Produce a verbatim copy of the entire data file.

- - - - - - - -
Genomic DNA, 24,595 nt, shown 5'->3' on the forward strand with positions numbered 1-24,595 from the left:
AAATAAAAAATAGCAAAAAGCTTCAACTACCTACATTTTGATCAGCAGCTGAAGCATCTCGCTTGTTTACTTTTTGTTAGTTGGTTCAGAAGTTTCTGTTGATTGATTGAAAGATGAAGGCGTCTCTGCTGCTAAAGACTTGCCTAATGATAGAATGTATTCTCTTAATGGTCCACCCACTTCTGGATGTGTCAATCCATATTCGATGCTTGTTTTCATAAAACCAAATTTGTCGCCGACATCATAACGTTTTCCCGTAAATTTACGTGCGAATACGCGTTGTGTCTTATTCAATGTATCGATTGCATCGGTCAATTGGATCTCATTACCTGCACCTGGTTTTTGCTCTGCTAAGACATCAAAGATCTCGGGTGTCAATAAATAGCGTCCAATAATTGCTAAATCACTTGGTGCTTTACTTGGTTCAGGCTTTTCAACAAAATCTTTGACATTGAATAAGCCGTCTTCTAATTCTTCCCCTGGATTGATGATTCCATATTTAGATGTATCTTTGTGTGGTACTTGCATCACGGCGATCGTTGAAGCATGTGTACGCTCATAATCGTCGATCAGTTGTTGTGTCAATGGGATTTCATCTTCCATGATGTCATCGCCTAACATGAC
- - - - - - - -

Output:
Genomic DNA, 24,595 nt, shown 5'->3' on the forward strand with positions numbered 1-24,595 from the left:
AAATAAAAAATAGCAAAAAGCTTCAACTACCTACATTTTGATCAGCAGCTGAAGCATCTCGCTTGTTTACTTTTTGTTAGTTGGTTCAGAAGTTTCTGTTGATTGATTGAAAGATGAAGGCGTCTCTGCTGCTAAAGACTTGCCTAATGATAGAATGTATTCTCTTAATGGTCCACCCACTTCTGGATGTGTCAATCCATATTCGATGCTTGTTTTCATAAAACCAAATTTGTCGCCGACATCATAACGTTTTCCCGTAAATTTACGTGCGAATACGCGTTGTGTCTTATTCAATGTATCGATTGCATCGGTCAATTGGATCTCATTACCTGCACCTGGTTTTTGCTCTGCTAAGACATCAAAGATCTCGGGTGTCAATAAATAGCGTCCAATAATTGCTAAATCACTTGGTGCTTTACTTGGTTCAGGCTTTTCAACAAAATCTTTGACATTGAATAAGCCGTCTTCTAATTCTTCCCCTGGATTGATGATTCCATATTTAGATGTATCTTTGTGTGGTACTTGCATCACGGCGATCGTTGAAGCATGTGTACGCTCATAATCGTCGATCAGTTGTTGTGTCAATGGGATTTCATCTTCCATGATGTCATCGCCTAACATGAC